The lieutenant governor of California chaired a panel that on Wednesday released guidelines aimed at steering the debate surrounding marijuana legalization, reported the Los Angeles Times. The report from the group headed by Lt. Gov. Gavin Newsom laid out 58 suggestions and goals for general legalization, placing an emphasis on child safety, regulation and reducing illegal activity.
The wide-ranging report lists both broad, mission statements, such as "protecting California's youth," as well as practical recommendations concerning data collection and limiting advertising. Newsom told the Los Angeles Times in an interview the he hoped the suggestions would give legalization proponents guidance for the initiative expected on the November 2016 ballot. He also said he hoped the report would assist lawmakers and officials should marijuana legalization eventually pass.
The group -- called Blue Ribbon Commission on Marijuana Policy -- said it was neutral on the subject of legalization and did not require support or opposition to the idea. "The purpose of the Commission is to facilitate a comprehensive understanding of various policy questions related to the possibility of legalizing, taxing and regulating marijuana for adults in California," the panel's website states. "The Commission will also endeavor to identify the range of solutions that might be deployed to resolve those questions."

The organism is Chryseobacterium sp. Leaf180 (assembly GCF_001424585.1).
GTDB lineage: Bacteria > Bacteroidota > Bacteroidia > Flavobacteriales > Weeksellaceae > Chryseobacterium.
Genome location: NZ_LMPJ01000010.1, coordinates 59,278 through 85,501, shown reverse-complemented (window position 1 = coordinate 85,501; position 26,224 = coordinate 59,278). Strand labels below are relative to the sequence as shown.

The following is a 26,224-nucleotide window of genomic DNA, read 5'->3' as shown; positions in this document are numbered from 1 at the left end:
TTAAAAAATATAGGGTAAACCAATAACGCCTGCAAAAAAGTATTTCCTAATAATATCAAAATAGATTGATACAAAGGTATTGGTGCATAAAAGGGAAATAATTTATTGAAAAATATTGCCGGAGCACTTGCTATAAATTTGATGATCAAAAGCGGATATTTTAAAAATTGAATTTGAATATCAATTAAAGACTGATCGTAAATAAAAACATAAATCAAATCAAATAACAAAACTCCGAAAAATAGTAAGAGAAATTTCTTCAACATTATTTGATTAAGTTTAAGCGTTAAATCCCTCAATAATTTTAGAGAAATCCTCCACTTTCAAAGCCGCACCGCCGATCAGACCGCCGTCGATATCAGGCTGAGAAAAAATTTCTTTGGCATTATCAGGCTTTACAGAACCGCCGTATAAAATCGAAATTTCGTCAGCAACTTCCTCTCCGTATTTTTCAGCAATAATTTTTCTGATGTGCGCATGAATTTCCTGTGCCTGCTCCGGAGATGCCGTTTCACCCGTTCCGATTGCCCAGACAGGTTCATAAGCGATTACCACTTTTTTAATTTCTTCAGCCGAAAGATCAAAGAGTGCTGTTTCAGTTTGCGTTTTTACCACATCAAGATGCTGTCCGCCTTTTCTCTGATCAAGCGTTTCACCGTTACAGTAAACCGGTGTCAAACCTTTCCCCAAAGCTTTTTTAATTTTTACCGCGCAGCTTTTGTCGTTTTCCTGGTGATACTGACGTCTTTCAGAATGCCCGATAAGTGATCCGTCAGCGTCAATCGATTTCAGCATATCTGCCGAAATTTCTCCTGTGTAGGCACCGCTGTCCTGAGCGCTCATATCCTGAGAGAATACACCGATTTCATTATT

Newsom -- who is running for governor in 2018 -- has come out in support of legalization, but being a part of the report that issued legalization guidelines tempered his backing for complete legalization.
“I’m more cautious as a parent, more cautious as a policymaker," Newsom said, according to the LA Times. "We don’t want this to be the next Gold Rush.” The report calls for strict regulation on the marijuana market. It suggested creating standards for licensing and training as well as establishing a central entity that would oversee the legalization process.
“We’re not arguing for a free market. We’re arguing for a very regulated market that has real oversight, that is flexible,” Newsom said, according to the LA Times. The report recommended that regulations should include identification requirements and age limits to enter stores as well as limits on what types of products could be sold. Taxes on marijuana should be used on education, public health programs and public safety, the panel suggested.
Four states -- Colorado, Washington, Oregon, Alaska -- and Washington, D.C. have fully legalized marijuana for both medicinal and recreational purposes. Fifty-two percent of Americans support legalization, while 42 percent oppose and 7 percent remained undecided, according to the latest General Social Survey. In California, 54 percent were in favor of legalization while 44 percent were against, according to a survey by the Public Policy Institute that was cited in the LA Times. Legalization initiatives may appear on the ballot for 12 states by 2016, with half of those states showing a majority in support of legal recreational marijuana, reported the Washington Post.